Environmental Humanities Initiative Receives Grant

1 March 2011

17 scholars with diverse research backgrounds within the Faculty of Arts and Social Sciences will join forces to work on the important emerging field of 'environmental humanities'.

The initiative is one of seven recipients of grants under the Faculty of Arts and Social Sciences Collaborative Research Scheme (FACRS).

Like all FACRS grants, this initiative aims to sew a thread - in this case, environmental research - through distinct fields of study.

It will bring to bear the expertise of cultural and urban historians, archaeologists, anthropologists, sociologists, and scholars in the fields of politics, English literature, cultural studies and gender and women's studies.

Research into the environmental dimensions of all these fields is something which has until now been "rich but diffuse", according to Professor Iain McCalman, who heads the research team, and has high hopes for its ability make a stamp on environmental policy.

He suggests some environmental policy makers routinely neglect certain issues because they are not strictly part of the science. Recently the Federal Government's water buyback scheme saw the environmental interests of the Murray-Darling river system clash with the cultural and economic interests of rural irrigators, farmers, and communities.

"Human culture and nature have been, and remain, deeply entangled and interdependent," McCalman says. Modern environmental policies that are unaware or unwilling to accept this are "doomed to fail".

Even supposedly value-free contemporary ecological and scientific research, he says, can be seen to implicitly house ideological differences over whether mankind should be exploiting, sustaining, or conserving natural resources.

Getting environmental policy right, he says, involves not just science but also understanding the cultures of rural workers and communities; and of industrial, technological and urban environments.

"Our collaboration aims to build an enduring cohort of University staff and postgraduate students to shape and disseminate a new national research agenda."

The origins of the environmental humanities field lie in the United States. Iain McCalman was part of an international review that evaluated the pioneering research initiatives at the Humanities Research Institute of the University of California at Irvine.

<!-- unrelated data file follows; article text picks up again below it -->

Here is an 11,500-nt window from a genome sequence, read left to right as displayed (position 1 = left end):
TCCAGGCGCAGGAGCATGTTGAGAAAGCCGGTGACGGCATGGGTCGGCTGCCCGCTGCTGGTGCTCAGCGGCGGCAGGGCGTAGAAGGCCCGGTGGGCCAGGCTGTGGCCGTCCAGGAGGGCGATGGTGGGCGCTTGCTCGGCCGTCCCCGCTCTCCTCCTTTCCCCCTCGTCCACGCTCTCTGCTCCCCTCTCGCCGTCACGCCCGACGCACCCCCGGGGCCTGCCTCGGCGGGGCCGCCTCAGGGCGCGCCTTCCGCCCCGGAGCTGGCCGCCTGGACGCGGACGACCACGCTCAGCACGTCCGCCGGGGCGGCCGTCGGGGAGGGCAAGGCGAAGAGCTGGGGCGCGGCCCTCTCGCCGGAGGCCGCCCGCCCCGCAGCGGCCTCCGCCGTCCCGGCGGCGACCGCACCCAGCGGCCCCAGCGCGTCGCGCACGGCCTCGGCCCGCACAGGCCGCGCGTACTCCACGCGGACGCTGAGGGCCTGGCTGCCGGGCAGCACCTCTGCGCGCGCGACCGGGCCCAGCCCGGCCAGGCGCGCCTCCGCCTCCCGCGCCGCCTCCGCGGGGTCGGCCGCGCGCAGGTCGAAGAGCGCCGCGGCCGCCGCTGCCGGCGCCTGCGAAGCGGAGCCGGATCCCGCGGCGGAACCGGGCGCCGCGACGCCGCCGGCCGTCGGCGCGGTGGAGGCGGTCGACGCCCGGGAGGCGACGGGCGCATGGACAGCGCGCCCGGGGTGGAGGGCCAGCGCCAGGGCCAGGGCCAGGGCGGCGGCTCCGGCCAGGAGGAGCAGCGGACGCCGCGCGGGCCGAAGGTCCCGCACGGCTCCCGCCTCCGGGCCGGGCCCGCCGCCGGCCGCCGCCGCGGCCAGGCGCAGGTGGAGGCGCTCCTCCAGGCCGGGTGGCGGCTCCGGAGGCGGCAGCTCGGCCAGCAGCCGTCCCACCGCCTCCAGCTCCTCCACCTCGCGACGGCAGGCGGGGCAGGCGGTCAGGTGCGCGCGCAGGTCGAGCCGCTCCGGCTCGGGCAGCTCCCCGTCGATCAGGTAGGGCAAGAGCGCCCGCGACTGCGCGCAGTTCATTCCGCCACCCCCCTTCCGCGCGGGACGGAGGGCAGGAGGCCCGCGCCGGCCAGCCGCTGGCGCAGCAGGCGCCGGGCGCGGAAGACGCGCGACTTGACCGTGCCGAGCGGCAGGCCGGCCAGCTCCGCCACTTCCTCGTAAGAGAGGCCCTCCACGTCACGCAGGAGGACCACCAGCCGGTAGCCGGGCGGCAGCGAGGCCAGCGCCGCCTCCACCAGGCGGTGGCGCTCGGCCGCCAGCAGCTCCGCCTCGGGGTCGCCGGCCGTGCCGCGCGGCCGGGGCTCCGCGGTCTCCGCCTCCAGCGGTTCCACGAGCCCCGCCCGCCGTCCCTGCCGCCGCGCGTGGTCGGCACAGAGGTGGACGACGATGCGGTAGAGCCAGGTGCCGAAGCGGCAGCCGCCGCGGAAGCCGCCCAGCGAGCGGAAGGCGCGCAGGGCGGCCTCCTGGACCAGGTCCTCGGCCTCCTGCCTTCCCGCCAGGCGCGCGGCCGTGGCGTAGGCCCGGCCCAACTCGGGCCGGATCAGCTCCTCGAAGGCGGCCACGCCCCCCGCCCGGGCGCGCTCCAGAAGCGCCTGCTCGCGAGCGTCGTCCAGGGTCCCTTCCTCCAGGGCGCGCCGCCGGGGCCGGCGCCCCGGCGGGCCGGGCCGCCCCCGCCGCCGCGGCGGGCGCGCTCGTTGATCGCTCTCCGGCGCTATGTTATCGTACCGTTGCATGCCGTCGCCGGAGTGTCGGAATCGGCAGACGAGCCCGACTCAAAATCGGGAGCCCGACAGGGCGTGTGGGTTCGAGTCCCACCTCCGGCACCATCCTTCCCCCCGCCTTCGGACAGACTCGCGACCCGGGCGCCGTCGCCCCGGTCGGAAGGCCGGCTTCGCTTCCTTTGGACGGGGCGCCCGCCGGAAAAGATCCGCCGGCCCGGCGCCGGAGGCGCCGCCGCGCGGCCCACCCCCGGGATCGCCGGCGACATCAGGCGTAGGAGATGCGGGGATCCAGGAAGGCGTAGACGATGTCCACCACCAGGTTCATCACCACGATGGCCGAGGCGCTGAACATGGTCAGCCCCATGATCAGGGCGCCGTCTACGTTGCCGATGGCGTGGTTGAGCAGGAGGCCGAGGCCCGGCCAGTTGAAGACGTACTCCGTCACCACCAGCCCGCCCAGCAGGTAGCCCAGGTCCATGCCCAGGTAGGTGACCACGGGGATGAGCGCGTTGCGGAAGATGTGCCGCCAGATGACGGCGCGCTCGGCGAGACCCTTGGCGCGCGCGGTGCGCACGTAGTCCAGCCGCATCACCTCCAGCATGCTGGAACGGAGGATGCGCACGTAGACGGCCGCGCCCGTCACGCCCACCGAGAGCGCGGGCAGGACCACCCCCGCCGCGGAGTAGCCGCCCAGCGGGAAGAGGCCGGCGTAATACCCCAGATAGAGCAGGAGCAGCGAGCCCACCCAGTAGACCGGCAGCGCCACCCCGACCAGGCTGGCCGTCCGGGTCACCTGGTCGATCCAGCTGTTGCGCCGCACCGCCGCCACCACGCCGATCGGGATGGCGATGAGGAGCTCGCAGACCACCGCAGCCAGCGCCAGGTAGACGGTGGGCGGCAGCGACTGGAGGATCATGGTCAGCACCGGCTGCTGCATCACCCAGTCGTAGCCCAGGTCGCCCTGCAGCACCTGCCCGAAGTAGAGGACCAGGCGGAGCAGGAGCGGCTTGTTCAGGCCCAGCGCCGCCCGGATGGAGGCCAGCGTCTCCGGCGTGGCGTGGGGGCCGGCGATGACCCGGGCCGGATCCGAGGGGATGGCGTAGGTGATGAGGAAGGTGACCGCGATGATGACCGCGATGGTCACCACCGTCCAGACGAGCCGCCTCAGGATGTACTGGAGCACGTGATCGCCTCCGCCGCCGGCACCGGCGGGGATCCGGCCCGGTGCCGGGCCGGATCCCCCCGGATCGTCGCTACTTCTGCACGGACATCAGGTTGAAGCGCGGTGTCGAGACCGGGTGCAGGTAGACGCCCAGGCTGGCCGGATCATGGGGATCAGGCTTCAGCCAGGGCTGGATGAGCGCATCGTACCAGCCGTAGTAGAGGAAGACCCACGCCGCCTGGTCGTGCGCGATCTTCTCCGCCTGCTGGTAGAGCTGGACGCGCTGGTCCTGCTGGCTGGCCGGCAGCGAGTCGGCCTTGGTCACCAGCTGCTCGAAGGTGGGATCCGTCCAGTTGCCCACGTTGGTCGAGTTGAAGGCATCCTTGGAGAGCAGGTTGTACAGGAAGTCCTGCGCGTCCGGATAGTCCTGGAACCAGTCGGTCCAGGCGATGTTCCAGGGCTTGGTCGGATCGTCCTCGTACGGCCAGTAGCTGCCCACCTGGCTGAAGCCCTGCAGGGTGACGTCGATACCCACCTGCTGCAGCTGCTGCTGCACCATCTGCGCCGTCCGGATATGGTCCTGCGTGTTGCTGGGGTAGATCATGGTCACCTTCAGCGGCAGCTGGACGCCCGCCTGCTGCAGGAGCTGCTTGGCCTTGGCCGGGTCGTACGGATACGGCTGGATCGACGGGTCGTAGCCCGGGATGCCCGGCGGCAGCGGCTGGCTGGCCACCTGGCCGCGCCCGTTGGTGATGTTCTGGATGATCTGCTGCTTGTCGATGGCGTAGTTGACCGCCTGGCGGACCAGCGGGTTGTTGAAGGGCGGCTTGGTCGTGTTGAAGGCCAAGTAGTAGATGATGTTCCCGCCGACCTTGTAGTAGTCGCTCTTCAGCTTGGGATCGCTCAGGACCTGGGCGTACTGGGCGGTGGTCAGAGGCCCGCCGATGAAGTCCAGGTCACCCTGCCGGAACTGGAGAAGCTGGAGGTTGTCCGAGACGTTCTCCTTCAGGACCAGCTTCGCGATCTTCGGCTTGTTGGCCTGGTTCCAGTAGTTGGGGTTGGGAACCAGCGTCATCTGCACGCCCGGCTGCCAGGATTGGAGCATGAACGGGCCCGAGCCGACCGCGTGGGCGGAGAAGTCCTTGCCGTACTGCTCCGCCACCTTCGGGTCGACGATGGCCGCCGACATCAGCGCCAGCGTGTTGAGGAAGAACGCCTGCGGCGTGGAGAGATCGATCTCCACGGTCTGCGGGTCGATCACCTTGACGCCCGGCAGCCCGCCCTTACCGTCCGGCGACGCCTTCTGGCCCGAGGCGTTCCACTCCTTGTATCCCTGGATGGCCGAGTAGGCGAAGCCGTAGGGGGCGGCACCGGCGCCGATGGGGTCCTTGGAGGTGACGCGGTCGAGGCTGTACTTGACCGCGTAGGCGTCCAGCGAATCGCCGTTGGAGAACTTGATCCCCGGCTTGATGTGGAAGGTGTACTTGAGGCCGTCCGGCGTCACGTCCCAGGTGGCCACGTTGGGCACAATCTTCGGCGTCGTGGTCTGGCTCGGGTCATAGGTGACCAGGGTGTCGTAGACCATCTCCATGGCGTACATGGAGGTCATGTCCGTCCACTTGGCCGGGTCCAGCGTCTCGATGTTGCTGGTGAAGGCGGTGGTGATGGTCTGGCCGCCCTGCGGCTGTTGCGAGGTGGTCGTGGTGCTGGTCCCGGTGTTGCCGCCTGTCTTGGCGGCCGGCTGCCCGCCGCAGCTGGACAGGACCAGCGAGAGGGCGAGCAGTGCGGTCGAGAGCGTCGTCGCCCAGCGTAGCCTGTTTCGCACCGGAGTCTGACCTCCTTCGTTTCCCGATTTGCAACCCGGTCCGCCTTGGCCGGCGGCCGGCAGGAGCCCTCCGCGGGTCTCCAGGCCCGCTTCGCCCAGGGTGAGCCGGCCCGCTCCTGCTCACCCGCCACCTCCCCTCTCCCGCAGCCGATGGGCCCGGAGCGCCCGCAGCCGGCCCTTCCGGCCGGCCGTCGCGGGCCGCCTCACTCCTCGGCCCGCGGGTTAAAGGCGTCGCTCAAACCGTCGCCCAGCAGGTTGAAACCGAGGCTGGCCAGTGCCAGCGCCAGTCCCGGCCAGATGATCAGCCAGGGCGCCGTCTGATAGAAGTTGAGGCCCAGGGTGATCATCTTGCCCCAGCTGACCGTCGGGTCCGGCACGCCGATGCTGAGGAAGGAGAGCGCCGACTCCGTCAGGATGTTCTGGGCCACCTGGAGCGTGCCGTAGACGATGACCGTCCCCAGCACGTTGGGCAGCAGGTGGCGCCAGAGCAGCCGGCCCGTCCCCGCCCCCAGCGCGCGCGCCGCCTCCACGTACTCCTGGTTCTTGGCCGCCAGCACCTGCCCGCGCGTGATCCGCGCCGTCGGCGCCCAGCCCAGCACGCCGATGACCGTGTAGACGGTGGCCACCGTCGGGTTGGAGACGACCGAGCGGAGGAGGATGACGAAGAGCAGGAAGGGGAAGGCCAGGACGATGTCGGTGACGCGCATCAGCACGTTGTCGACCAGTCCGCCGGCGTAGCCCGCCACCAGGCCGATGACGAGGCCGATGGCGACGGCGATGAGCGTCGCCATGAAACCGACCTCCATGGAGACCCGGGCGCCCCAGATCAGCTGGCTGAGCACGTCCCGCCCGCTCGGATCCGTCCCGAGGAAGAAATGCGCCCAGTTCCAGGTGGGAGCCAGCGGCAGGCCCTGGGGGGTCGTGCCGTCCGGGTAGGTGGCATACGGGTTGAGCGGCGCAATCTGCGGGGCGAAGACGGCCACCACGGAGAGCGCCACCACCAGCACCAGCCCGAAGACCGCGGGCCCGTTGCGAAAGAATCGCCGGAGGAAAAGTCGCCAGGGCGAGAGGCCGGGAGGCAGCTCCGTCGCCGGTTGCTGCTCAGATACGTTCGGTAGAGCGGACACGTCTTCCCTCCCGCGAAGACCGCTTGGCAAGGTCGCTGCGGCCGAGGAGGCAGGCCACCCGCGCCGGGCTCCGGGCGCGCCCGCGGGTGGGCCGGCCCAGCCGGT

The product of those collaborative initiatives over a decade ago was a book with contributions from leading humanities scholars all over the world, which has been described as "intellectually path-breaking" and has since set the agenda for environmental studies curricula internationally.

McCalman says inter-disciplinary collaboration has perhaps been the missing element in similar Australian research. He says, "environmental and ecological interests ramify right through the various disciplines of Sydney University", and hopes the combined expertise of the participant scholars will cause policy makers to take a more holistic approach.

"While scholars from the natural and social sciences are routinely consulted on environmental problems by governments and communities, we tend to be overlooked.

"Given the political and social urgency of such issues as climate change, global warming, ocean acidification, coral degradation, water scarcity and chemical pollution and much else, our absence from this intellectual dialogue is both a tragedy and a waste."

From early in semester one, workshops will begin at which papers and ideas will be presented. A distinguished international scholar will be asked to lead workshops in August and September 2011.

McCalman has also flagged an international conference and scholarly book as on the agenda after the workshops.

The pool of collaborators, he hopes, will then extend beyond the Faculty of Arts and Social Sciences, to related environmental and sustainability fields among the Schools and departments of Law, Sciences, Engineering and IT.

Eventually, the group hopes to build alliances with international hubs for environmental humanities - among them the ten campuses of the University of California, and the Universities of Duke, Chicago, and Harvard.

Contact: James Mackay

Phone: 02 9351 2208